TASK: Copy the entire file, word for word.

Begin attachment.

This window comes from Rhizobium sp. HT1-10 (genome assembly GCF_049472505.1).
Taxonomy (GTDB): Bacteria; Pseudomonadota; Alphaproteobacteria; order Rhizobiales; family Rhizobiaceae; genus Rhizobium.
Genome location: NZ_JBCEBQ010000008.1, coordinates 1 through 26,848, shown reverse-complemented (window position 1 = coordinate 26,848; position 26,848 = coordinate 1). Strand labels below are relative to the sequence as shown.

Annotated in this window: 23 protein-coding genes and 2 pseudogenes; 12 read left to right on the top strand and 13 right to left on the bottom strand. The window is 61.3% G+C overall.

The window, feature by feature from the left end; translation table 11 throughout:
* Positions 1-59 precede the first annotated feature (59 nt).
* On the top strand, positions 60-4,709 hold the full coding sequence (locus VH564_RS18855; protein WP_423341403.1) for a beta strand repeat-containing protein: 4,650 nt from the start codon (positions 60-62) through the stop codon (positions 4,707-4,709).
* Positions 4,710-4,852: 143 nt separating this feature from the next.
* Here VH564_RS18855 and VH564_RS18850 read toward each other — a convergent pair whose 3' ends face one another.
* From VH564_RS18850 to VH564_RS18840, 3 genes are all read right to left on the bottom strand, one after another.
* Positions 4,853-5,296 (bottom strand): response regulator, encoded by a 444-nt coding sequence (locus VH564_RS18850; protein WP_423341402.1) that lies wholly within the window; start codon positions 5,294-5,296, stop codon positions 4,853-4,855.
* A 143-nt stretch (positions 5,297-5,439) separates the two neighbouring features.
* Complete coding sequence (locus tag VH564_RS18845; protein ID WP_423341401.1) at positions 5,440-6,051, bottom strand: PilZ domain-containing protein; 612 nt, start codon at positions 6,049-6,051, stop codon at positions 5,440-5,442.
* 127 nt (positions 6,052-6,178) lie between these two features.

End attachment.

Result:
This window comes from Rhizobium sp. HT1-10 (genome assembly GCF_049472505.1).
Taxonomy (GTDB): Bacteria; Pseudomonadota; Alphaproteobacteria; order Rhizobiales; family Rhizobiaceae; genus Rhizobium.
Genome location: NZ_JBCEBQ010000008.1, coordinates 1 through 26,848, shown reverse-complemented (window position 1 = coordinate 26,848; position 26,848 = coordinate 1). Strand labels below are relative to the sequence as shown.

Annotated in this window: 23 protein-coding genes and 2 pseudogenes; 12 read left to right on the top strand and 13 right to left on the bottom strand. The window is 61.3% G+C overall.

The window, feature by feature from the left end; translation table 11 throughout:
* Positions 1-59 precede the first annotated feature (59 nt).
* On the top strand, positions 60-4,709 hold the full coding sequence (locus VH564_RS18855; protein WP_423341403.1) for a beta strand repeat-containing protein: 4,650 nt from the start codon (positions 60-62) through the stop codon (positions 4,707-4,709).
* Positions 4,710-4,852: 143 nt separating this feature from the next.
* Here VH564_RS18855 and VH564_RS18850 read toward each other — a convergent pair whose 3' ends face one another.
* From VH564_RS18850 to VH564_RS18840, 3 genes are all read right to left on the bottom strand, one after another.
* Positions 4,853-5,296 (bottom strand): response regulator, encoded by a 444-nt coding sequence (locus VH564_RS18850; protein WP_423341402.1) that lies wholly within the window; start codon positions 5,294-5,296, stop codon positions 4,853-4,855.
* A 143-nt stretch (positions 5,297-5,439) separates the two neighbouring features.
* Complete coding sequence (locus tag VH564_RS18845; protein ID WP_423341401.1) at positions 5,440-6,051, bottom strand: PilZ domain-containing protein; 612 nt, start codon at positions 6,049-6,051, stop codon at positions 5,440-5,442.
* 127 nt (positions 6,052-6,178) lie between these two features.